Tuesday, January 27, 2015

Feeder Fotos

When I awoke Monday morning the snow was falling at a rapid pace.  I decided that spending the day at the feeders was a more appealing option than driving the slick roads across two mountains to get to the office.
 
The following photos are the best shots of the day.  All photos were with a Canon EOS 6D, Canon 600 f4L IS USM.
 
Dark-eyed Junco

White-throated Sparrow
 
 Northern Cardinal Female

 Northern Cardinal Male 
 
 White-breasted Nuthatch
 

Tufted Titmouse

Sunday, January 25, 2015

January at 600mm

 
While I wouldn't usually consider the 600mm lens for a landscape photograph in this instance it came in handy.  One cold evening near sundown as dark clouds and rain squalls turned the countryside into a patchwork of shadows I spotted this unusual scene many miles in the distance.  With a lesser lens this distant spot would have been too small to have drawn ones attention.

 
The 600 finds itself right at home at the bird feeders, capturing small subjects at relativity close range.  This female cardinal was busy cracking sunflower seeds while keeping an eye on me and what I was doing.  A seed hull can be seen falling just to the right of her.


 
A Tufted Titmouse poses prettily in the fresh fallen snow.

 
And a White-breasted Nuthatch watches warily before hopping into the nearby feeder.
 
 
And keeping a close look-out from overhead, a Golden Eagle cruises past.
 
All of the photos in this post were shot with a Canon 6D and a Canon 600mm f4L IS USM lens.

Sunday, January 18, 2015

Mid-Winter: The Strutting Begins


Mid January, with over half of winter still ahead, the first indication of the wild turkey's spring mating season can be seen in the bachelor flocks of gobblers.



Gobblers spar throughout the year testing each others strength and determination.  At this time of year the sparring becomes more intense with the occasional fight breaking out.


 
The gobbler pictured to your left is using a technique I had never witnessed before.  Notice his left wing pressing upon his opponents back.  This bird held the submissive gobbler under his wing, circling continuously as the submissive gobbler tried to break away.  I have little doubt that this would have become an all out full contact fight if the submissive bird had resisted. 


While gobblers sparred, strutted, and occasionally gobbled this tom wandered a few yards from his companions and simulated mating.  When I first noticed his actions I was surprised to see a turkey mating at this time of year but a closer look revealed that he was alone. 


Wednesday, December 31, 2014

2014, The Last and a First

As 2014 drew to a close today I had the opportunity to photograph three wild turkey gobblers as they sparred with one another.

After photographing the turkeys I drove by a stream where I commonly spot mallards during the winter months.  I was surprised to see that a pair of pintail males and one female were feeding with the resident mallards.

This is the first time I have ever observed pintail ducks in Fulton County Pa!
 
Wishing you and yours a healthy, prosperous, and Happy New Year!
 
 
 

Monday, December 29, 2014

As 2014 Comes to a Close

 
 
While 2014 was a year of considerable change for me personally, the appearance of the Meadow Grounds Dam remained for the most part unchanged.  The former lake sits empty awaiting funding for the design and repair of the dam and spillway.  This lake that once teamed with fish and was visited by many species of migrating waterfowl is now little more than a 200 acre grassland with a stream running through it.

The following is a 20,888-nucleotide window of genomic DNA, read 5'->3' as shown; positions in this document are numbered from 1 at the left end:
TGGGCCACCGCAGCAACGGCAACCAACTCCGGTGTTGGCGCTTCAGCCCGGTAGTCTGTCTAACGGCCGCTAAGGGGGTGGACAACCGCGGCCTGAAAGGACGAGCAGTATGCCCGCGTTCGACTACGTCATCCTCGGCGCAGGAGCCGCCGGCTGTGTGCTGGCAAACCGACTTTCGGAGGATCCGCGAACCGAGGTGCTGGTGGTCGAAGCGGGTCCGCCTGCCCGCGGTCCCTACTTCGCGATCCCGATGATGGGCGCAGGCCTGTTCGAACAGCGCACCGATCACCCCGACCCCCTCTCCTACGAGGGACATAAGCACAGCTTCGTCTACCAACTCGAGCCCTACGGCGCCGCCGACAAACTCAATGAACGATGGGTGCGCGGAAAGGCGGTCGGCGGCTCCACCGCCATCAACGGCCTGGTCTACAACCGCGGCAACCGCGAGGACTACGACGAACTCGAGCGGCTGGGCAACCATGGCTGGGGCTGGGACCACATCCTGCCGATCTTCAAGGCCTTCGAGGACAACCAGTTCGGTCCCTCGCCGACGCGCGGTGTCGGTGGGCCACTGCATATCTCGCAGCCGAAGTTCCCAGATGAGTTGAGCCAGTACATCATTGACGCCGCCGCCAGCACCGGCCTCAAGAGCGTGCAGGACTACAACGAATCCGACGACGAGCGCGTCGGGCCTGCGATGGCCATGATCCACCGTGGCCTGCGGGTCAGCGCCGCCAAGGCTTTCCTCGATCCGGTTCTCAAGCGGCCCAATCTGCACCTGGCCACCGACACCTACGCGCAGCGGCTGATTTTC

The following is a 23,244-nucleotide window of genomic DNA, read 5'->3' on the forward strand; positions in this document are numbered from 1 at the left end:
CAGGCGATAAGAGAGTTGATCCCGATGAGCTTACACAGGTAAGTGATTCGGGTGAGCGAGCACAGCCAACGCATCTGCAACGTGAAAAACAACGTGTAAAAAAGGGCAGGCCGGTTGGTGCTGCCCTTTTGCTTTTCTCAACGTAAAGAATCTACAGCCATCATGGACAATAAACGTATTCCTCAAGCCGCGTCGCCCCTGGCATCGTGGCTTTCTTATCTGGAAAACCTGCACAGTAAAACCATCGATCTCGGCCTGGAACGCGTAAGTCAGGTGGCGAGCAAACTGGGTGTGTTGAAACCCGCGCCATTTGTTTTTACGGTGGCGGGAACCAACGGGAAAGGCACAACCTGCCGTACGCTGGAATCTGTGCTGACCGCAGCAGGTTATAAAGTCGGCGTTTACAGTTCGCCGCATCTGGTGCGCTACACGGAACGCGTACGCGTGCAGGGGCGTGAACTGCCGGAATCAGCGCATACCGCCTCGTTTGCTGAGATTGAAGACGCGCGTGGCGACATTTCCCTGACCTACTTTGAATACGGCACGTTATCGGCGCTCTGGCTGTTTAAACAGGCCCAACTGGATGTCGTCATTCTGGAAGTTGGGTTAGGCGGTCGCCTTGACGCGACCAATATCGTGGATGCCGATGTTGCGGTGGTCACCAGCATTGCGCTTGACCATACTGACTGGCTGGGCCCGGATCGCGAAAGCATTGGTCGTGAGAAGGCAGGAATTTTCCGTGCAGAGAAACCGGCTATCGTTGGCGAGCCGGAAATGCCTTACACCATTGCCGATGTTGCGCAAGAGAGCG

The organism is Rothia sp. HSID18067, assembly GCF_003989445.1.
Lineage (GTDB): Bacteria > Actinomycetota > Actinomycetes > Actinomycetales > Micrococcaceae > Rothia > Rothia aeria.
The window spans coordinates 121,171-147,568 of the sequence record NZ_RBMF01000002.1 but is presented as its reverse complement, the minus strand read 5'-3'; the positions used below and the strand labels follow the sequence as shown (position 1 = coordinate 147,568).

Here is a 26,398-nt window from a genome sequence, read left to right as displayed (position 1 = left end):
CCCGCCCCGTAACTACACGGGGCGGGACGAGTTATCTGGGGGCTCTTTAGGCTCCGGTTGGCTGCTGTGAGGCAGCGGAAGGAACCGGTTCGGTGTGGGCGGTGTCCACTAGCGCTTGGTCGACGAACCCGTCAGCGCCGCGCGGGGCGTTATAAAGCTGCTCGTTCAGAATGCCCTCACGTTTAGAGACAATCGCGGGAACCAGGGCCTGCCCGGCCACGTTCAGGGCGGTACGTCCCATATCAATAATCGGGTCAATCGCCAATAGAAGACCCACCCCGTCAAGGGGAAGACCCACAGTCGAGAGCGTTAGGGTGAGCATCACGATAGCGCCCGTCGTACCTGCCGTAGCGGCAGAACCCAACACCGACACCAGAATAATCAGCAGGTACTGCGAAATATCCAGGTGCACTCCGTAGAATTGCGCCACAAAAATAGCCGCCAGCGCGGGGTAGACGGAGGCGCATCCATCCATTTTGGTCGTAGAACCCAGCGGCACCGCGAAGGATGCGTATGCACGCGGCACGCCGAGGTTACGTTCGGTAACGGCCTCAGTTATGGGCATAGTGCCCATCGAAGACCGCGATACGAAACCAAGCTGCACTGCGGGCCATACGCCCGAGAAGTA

Early on a grassroots organization, Friends Of Meadow Grounds Lake, was formed by concerned locals to exert political pressure and raise awareness to restore the lake to its former state.  Our state politicians recommended that the group raise $100,000 to demonstrate the local community's commitment.  Fundraising began in earnest once the groups 501c3 tax exempt application was approved by the IRS in late August and on November 22nd the goal was surpassed!  With the local funding in place we are now looking to our state senator/s and representatives along with the our newly elected governor to approve the necessary funding to get this project moving.  With our state government facing a 1.9 billion budget shortfall it is questionable when money will be approved.   
 

 
Spotting a dandelion blooming in the pasture today reminded me of how in recent years having dandelions blooming around New Years Day is not uncommon.  I don't remember seeing these during the winter when I was a kid.  Is this a sign of climate change or was I not as observant back then?  I wish I knew!


With the passing of my father in February of this year I took on the added responsibilities of managing the cattle on our small family farm.  The above photo was taken in early April as two young calves raced across the pasture.

 
This photo taken today is of the calf bringing up the rear in the previous shot.  Four, as I call her for the number on her ear tag, is on her way to becoming a brood cow while the other calf went to market in early October.
 
 

Today I enjoyed spending some time with the camera at the bird feeders and the regular suspects were there to entertain. White Throated Sparrows will seldom get in the feeders but they are always ready to pick up what other birds spill on the ground. 


 
The Red-bellied Woodpeckers don't hesitate to grab whole kernel corn.  They fly to a nearby tree, wedge the kernel in the bark and break it apart with their sharp powerful bill.



And a White-breasted Nuthatch, cute as ever, poses momentarily before grabbing a sunflower seed and flying away.

I am looking forward to finding more time in the coming year to again pursue my photographic interest and to update this blog on a more regular basis.

Thanks for visiting,
Coy



Sunday, November 30, 2014

Rut Photography Ends in a Bang